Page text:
But laying down should help sciatica, right?
Clinically, the answer is yes: the act of reclining is decompressive in nature- it allows for space to open between the vertebrae, negating pressure that squeezes your discs and puts pressure on the nerves. But sciatica is not necessarily purely determined by impingement from problems with the vertebrae- it can also occur when muscles like the piriformis become overly-tight and push down on the nerve. So we can see that the first step to solving sciatica is to get a proper diagnosis. But what then? Sleeping with sciatica may require you to change your sleeping surface to a firmer, more supportive mattress; it may call for you to place a pillow under your knees to relieve tension in the lower spine. But neither of these is a long-term solution- they are designed to help you feel more comfortable so that you can get more sleep and wake up with less pain. The real solution is to find and address the cause of your sciatica.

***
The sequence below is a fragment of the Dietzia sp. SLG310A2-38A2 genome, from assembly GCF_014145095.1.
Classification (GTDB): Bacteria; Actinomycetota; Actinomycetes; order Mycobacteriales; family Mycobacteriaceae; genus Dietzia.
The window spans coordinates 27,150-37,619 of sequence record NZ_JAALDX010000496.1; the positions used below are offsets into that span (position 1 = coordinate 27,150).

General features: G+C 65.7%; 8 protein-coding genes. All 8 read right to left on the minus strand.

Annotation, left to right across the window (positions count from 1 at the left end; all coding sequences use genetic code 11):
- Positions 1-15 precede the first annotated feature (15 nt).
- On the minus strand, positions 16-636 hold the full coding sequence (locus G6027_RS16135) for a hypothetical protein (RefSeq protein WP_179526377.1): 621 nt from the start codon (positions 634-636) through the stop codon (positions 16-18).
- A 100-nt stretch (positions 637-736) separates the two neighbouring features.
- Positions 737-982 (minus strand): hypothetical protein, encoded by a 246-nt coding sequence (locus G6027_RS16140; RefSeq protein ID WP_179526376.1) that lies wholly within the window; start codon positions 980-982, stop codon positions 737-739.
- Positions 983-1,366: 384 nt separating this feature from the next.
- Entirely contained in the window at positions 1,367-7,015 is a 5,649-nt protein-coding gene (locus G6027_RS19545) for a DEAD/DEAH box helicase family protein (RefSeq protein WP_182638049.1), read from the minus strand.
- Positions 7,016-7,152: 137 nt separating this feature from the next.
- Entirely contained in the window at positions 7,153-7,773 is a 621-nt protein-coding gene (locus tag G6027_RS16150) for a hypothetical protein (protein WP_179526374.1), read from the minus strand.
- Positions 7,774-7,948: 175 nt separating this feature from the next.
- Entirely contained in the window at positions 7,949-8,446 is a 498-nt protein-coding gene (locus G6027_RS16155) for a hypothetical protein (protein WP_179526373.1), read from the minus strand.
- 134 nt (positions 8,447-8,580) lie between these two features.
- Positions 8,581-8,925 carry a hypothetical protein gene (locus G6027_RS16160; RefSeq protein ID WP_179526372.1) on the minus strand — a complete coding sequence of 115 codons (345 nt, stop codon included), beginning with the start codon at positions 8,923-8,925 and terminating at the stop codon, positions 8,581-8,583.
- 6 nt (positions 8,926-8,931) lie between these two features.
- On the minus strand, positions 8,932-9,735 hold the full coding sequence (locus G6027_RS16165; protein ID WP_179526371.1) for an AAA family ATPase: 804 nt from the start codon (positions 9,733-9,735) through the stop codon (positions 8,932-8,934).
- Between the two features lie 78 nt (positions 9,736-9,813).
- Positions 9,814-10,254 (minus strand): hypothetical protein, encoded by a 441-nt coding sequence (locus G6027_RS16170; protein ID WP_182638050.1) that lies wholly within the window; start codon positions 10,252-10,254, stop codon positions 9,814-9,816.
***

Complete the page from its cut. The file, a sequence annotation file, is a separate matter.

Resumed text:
If your sciatica interferes with sleep, there are multiple steps we can take for treatment:
- Number one is resolving spinal alignment issues that are putting pressure on the nerve.
- We then use massage acupuncture to relieve tightness from the surrounding musculature and augment the body’s natural healing process
- We demonstrate easy-to-follow stretches that can be implemented in your pre and post-sleep routines.
- We show you when to use ice and heat to relieve pain, prevent inflammation and encourage healing.
Defeating sciatic insomnia and the related problem of pronounced sciatic nerve pain in the morning is a long game. At Community Chiropractic & Acupuncture of Park Slope, we are your sciatica resource and we will remain by your side for the long haul! Give our office a call to schedule an appointment today.